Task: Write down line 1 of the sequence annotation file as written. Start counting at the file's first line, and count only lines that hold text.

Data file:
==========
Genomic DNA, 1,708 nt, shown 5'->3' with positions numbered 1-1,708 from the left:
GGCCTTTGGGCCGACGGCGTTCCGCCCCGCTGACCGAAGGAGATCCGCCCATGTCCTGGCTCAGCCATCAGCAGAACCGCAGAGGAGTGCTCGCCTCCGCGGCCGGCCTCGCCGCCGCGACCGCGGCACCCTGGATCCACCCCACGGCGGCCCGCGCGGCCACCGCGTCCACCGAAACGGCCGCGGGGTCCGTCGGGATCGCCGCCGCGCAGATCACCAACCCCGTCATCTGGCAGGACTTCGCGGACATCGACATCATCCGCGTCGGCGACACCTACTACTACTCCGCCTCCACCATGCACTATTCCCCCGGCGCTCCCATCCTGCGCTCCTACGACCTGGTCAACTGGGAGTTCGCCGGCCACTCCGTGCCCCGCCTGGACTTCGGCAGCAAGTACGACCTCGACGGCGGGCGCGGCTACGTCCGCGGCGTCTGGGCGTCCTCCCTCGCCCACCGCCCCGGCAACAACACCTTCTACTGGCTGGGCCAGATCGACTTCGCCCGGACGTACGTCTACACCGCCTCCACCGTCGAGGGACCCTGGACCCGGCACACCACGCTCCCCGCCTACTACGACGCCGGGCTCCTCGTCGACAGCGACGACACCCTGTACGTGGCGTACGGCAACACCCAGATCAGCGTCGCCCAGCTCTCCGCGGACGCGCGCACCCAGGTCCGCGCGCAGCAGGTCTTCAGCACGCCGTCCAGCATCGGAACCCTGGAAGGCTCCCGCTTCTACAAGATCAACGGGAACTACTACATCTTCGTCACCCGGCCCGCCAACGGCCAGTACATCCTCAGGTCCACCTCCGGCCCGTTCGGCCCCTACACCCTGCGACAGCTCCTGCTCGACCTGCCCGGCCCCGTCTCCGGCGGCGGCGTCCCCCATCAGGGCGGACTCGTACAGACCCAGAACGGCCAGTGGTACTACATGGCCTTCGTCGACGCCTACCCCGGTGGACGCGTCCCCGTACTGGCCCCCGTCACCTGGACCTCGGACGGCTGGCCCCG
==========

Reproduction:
Genomic DNA, 1,708 nt, shown 5'->3' with positions numbered 1-1,708 from the left: